Another debate, another episode of "The Dating Game." Will the winner be contestant No. One, Two ... Eight?
The truth is, everyone has always known who the Republican nominee will be, but we enjoy the game. For a while. By now, self-caricature has evolved into full-blown self-mockery, and the debate season has begun to wear thinner than an unmanly man's pizza crust.
Seriously. How could anyone wish to hasten the end of a campaign in which a presidential candidate declares that manliness corresponds to the number of toppings on a pizza? Or who, speaking at a Christian-themed amusement park, recalls breaking a sweat upon learning the too-foreign-sounding name of his cancer physician, Dr. Abdallah? Or whose chief of staff smokes cigarettes in campaign ads?
Herman Cain is a one-man clown car. God bless and peace be upon him.
Despite all this stuff swirling around in our heads, we've learned through the weeks of prime-time performance that each candidate, though somehow not quite right for the presidency, is quintessentially right for something else, perhaps previously unforeseen. Conventional wisdom has always held that not all candidates are seriously running for president when they run for president. To every loser goes a trophy of some sort -- book sales, speaking engagements, secondary government roles. Ka-ching, ka-ching, ka-ching, in other words, isn't just a Herman Cain stab at China's capital city.
To their credit, every Republican candidate has brought valuable entertainment to a country tempest-tossed by despair. But what happens next? What might we expect to see in 2012 after the nominee has been selected and the remainders are left to reinvent themselves? Herewith a few suggestions:
Newt Gingrich is universally known as a man of ideas. He is also known as a man of mostly bad ideas. The rule usually is nine out of 10 are lousy, but one is fabulous. One fabulous idea a month could be helpful at a time when most politicians are jogging in mud. It is also widely believed that Gingrich can't win a general election thanks to his considerable baggage, but more specifically because he is simply out of touch with the nation's ennui. His recent remark that the Occupy Wall Street crowd should get a bath and a job -- as though Americans are willfully unemployed -- will be viewed as so callous as to disqualify him for employment in the Oval Office.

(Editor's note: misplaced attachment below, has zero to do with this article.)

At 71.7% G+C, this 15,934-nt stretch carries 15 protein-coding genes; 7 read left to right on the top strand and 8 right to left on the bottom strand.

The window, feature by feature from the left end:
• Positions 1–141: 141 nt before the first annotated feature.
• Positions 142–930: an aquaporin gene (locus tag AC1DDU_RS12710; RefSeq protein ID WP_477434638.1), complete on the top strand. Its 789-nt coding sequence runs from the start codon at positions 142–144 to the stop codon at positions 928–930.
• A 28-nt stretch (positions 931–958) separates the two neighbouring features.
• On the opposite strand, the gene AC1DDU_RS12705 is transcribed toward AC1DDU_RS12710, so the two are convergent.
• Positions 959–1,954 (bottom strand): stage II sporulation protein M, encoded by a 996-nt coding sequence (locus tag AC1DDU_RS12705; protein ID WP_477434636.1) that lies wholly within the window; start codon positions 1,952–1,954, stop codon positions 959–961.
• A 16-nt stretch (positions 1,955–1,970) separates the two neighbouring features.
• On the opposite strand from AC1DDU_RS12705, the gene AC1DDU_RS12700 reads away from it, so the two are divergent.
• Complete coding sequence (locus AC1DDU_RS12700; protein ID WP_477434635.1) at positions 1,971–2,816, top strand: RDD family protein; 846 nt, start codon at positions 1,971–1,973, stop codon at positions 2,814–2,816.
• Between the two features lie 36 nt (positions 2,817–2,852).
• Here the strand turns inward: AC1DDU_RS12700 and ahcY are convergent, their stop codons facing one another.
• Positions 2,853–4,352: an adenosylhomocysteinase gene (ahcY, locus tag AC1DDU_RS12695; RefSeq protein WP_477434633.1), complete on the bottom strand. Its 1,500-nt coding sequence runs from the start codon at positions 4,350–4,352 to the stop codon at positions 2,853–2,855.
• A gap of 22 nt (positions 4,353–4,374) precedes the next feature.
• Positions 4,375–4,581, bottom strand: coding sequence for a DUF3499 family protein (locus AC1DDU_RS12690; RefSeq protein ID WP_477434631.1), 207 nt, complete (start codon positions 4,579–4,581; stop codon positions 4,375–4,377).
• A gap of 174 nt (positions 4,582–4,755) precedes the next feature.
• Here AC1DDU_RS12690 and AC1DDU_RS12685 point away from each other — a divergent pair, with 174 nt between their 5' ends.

Therefore, Gingrich should become Czar of the Office of Ideas and amuse himself down the hall from the president, appearing nightly on Cain's new late-night Fox television show.
But of course Cain should have his own show. What else for the former radio talk-show host/preacher/pizza man? He's likable, telegenic, talkative, irreverent, quick-witted and the sort of dinner-party guest who makes a good television host. If he doesn't have a contract by the end of January, he needs a new agent.
Speaking of television shows, Rick Perry has game-show host etched in his face. Adorable and silly, he's wasting his time governing the state of Texas. He needs to harness his inner giggle bunny and hit the stage. There's hardly any air between "Bring it!" and "Come on down!"
Now to the less-amusing candidates, beginning with the too-smart-for-his-own-good Jon Huntsman. The Republican nobody loves -- except for Democrats and independents -- Huntsman will not be the nominee. However, fluent in Mandarin Chinese, the former governor and ambassador to China is central casting's choice for secretary of state.
Ron Paul? He is our Jiminy Cricket, the nation's conscience who utters unspeakable truths. In the coming Republican administration, Paul will head the newly created Congressional Office of Reality. Every day he'll release a summary of government stupidity, called "The Daily Scowl," which will delight voters and make politicians feel virtuous. He will slam his door for tour groups, who will applaud and move along.
Rick Santorum will host a weekly Fox show called "The Gathering Storm." The un-Fareed Zakaria, he will conduct a global conversation about America's place in the world and connect the dots showing new alliances forming against the U.S. Regular features will include a "Paranoia Thermometer," a terrorist tracking map and a real-time "Conspiracy Busters" segment in which Special Forces swarm suspected terrorist meetings while viewers watch. Suggested soundtrack: the theme from "Jaws."
Which brings us finally to Michele Bachmann and Mitt Romney, one of whom will be the nominee and very possibly the next president. Although both candidates have perfect hair, the nominee will not be a woman.